Date: Sat, 12 Oct 2002 01:22:19 +0200

Author: "Simcha Segev"

Subject: RE: FW: Physics and Music demo's

Post:

Dick,

Great stuff, lot of work and experience that you put in your web site.
Cheers.

About reverberation, I did not find any description in your catalog.

Demo 8.3, REVERBERATION TIME OF LECTURE HALL, is exactly the demo that I
would like to perform but you didnít edit this demo yet.

In your answer concerning this demo, you mentioned some Apple program.
First, I do not have an Apple and I use, like most of the computer users
in Israel, Microsoft Windows based software. I'm sure that there is lot
of software that has been written for Windows.

Second, please specify what kind of equipment you use. Is this demo
required special kind of loudspeaker or horn? Perhaps a directional
microphone? In what frequency you get the best results.


Thanks and kind regards, Simcha



Simcha Segev - Demo Lab
School of Physics and Astronomy
Tel Aviv University - ISRAEL
Tel. 972-3-6408077 Fax. 972-3-6429306
E-mail: simcha@post.tau.ac.il
http://minerva.tau.ac.il/physics/demolab


-----Original Message-----
From: owner-tap-l@listproc.appstate.edu
[mailto:owner-tap-l@listproc.appstate.edu] On Behalf Of Richard Berg
Sent: Friday, October 11, 2002 2:12 AM
To: Simcha Segev
Cc: Tap-L
Subject: Re: FW: Physics and Music demo's

Simcha,

We have a large number of acoustics demonstrations catalogued by chapter
and section in the physics of sound book that I co-authored and is now
being used in our Physics of Sound class. Try:

http://www.physics.umd.edu/lecdem/services/demouse/phys102sugg.htm

We had a really neat program on an old Apple II+ that used 1/3 octave
pass
band filters covering the entire audio spectrum to measure the response
of
rooms. It made very nice measurements of the reverberation time at any
frequency band or for the sound as a whole. Since our old coomputer
went
south on us I have not been able to find another to replace it and we
have
not been able to measure the reverberation time of our lecture hall.

Best wishes,

Dick Berg

On Wed, 9 Oct 2002, Simcha Segev wrote:

> Hi All and good morning,
>
> One of the distinguished professors here sent me this mail. I will
> appreciate your ideas for nice demo's in acoustics and physics of
> musical instruments.
>
> Thanks, Simcha
>
> -----Original Message-----
> From: Abraham Katzir [mailto:katzir@post.tau.ac.il]
> Sent: Wednesday, October 09, 2002 1:58 PM
> To: simcha@post.tau.ac.il
> Subject: RE: Physics and Music
>
> Dear Simcha,
>
> As part of my course WAVES, I plan to teach a few hours on PHYSICS and
> MUSIC. I will include ACOUSTICS and the physics of musical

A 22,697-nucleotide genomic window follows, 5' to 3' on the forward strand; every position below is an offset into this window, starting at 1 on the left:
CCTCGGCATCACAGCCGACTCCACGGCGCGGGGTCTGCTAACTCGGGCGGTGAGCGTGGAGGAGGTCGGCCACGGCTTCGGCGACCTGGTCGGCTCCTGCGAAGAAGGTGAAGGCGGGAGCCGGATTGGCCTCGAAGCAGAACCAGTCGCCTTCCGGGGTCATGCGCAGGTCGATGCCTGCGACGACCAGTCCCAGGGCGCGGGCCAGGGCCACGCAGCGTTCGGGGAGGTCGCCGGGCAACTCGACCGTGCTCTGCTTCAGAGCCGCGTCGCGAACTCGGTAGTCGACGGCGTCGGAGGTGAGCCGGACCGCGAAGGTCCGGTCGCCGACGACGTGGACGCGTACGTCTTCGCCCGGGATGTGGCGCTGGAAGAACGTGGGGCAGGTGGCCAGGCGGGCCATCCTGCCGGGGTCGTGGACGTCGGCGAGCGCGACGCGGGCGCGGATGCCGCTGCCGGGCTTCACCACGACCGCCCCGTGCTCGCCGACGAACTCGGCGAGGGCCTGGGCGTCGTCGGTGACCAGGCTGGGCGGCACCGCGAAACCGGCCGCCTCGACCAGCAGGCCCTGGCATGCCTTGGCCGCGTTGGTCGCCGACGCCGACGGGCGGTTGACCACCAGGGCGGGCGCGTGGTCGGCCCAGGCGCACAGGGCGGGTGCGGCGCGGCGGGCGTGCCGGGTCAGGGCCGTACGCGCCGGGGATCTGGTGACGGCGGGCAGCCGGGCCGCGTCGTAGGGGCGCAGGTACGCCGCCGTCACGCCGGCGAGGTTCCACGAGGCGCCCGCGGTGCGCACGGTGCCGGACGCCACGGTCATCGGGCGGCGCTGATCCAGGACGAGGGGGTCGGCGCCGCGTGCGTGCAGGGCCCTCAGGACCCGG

> instruments.
> I would love to have few demonstrations. In particular I have two
> demonstrations in mind:
>
> 1. Reflection and Absorption of acoustical waves:
> I thought of using a directional loudspeaker, which can send sound
waves
> onto some surface. A sound level meter can be used for measuring the
> intensity of the incident waves and the reflected waves. The ratio
can
> give the absorption of the surface. I thought that we can use some
> concrete wall as an example of a surface that reflects well sound
waves,
> and some heavy carpet as a surface that absorbs well sound waves.
> Alternatively, we can possibly place a thin layer of material between
> the sound source and the sound level meter and measure directly the
> absorption coefficient. These experiments can obviously be carried
> out at different frequencies, so that a plot of the absorption as a
> function of frequency can be obtained.
>
> 2. Reverberation time in an auditorium
> The reverberation time could be calculated, knowing the absorption
> coefficient of the wall materials and the volume. We can possibly
> measure the reverberation time of the Lev Auditorium where I teach. I
> thought of using again a loudspeaker for generating sound at some
> frequency. We can use a microphone to measure the sound waves at some
> location in the auditorium. You can, for example, generate a very
long
> pulse of sound. We can measure the time it takes to reach steady
state,
> and the time it takes the sound to decay. The rise time or decay time
> can be used to determine the reverberation time.
>
> I would be most grateful if you could check for me what has been done
> elsewhere, and how we can carry out these demonstrations. Also, you
> may find on the INTERNET other beautiful experiments in acoustics. I
> would gladly adapt them in my course
>
> Best Regards
>
> Abraham Katzir
>
>

***********************************************************************
Dr. Richard E. Berg, Director Phone: (301) 405-5994
Lecture-Demonstration Facility FAX: (301) 314-9525
Department of Physics e-mail reberg@physics.umd.edu
University of Maryland www.physics.umd.edu/lecdem
College Park, MD 20742-4111
***********************************************************************
Eschew obfuscation.
-Joseph A. Ecclesine
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